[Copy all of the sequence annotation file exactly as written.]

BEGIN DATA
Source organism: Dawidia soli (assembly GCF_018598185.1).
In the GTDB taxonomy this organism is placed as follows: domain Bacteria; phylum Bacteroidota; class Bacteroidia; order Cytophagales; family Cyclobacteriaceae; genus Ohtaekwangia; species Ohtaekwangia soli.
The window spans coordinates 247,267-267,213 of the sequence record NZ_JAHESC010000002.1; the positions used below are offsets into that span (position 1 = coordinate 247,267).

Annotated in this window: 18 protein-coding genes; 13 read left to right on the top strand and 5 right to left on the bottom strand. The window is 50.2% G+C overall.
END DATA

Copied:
Source organism: Dawidia soli (assembly GCF_018598185.1).
In the GTDB taxonomy this organism is placed as follows: domain Bacteria; phylum Bacteroidota; class Bacteroidia; order Cytophagales; family Cyclobacteriaceae; genus Ohtaekwangia; species Ohtaekwangia soli.
The window spans coordinates 247,267-267,213 of the sequence record NZ_JAHESC010000002.1; the positions used below are offsets into that span (position 1 = coordinate 247,267).

Annotated in this window: 18 protein-coding genes; 13 read left to right on the top strand and 5 right to left on the bottom strand. The window is 50.2% G+C overall.